Excerpts from Jim Conrad's
from the the August 30, 2009 Newsletter, issued from the Siskiyou Mountains west of Grants Pass, Oregon:
The other day at a moist, overgrown woods edge in the valley I was tickled to see what's shown above. That's a Beaked Hazelnut, CORYLUS CORNUTA var. CALIFORNICA. It's the same Beaked Hazelnut occurring in eastern North America, the northern states and southern Canada, and the western tier of Pacific states. The californica variety, native to California and Oregon, forms a tree about twice as large as the shrubby eastern "typical" variety, but its fruit's "beaks" are shorter and thicker.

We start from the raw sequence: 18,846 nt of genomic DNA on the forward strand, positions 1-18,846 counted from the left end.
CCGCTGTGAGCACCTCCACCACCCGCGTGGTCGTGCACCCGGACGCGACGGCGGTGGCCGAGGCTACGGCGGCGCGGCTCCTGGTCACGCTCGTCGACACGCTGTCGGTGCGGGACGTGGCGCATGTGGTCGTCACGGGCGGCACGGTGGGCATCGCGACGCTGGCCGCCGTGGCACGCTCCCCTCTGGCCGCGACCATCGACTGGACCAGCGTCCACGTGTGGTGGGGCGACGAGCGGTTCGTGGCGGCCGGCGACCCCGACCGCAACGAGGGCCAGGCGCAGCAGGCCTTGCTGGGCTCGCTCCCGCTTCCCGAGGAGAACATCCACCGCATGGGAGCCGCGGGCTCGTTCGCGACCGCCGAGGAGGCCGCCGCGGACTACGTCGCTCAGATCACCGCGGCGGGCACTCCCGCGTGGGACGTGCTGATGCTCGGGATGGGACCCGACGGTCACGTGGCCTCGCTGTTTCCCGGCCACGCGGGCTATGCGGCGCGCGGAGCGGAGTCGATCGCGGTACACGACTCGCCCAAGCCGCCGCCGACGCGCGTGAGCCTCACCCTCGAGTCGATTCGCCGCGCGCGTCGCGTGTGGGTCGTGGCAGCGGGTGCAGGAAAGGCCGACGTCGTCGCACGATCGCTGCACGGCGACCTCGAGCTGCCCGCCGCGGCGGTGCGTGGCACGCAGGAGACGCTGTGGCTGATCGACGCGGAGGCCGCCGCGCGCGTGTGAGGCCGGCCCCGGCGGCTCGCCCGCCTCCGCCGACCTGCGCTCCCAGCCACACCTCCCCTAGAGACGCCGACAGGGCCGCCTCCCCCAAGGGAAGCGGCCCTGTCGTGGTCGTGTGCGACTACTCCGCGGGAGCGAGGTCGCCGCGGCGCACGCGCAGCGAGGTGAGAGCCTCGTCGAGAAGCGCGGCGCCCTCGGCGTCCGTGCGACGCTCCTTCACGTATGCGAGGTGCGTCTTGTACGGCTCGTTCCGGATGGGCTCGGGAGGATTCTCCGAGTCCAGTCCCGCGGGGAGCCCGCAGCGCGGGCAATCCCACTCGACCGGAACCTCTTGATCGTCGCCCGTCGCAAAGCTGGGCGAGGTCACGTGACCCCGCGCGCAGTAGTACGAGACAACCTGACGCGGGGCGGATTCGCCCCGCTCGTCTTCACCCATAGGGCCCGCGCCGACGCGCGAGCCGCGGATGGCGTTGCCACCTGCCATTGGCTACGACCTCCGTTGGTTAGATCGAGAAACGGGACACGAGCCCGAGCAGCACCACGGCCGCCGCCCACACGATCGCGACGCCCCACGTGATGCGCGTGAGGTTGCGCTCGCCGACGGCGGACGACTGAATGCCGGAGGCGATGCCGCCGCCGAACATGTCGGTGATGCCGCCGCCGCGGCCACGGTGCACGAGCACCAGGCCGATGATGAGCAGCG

Of course hazelnuts, often known as filberts, are important foods everywhere, or have the potential for being so. Indigenous Americans throughout Oregon and California ate this variety and bartered the nuts to explorers such as Lewis and Clark in 1805, and botanist David Douglas in 1825.
The hairy, corolla-like coverings of the nuts are neither corollas nor calyxes, but rather modified leaves -- they're "leafy involucres." The female flowers from which the nuts derive are tiny, simple things remaining hidden in their buds, with only their red styles protruding.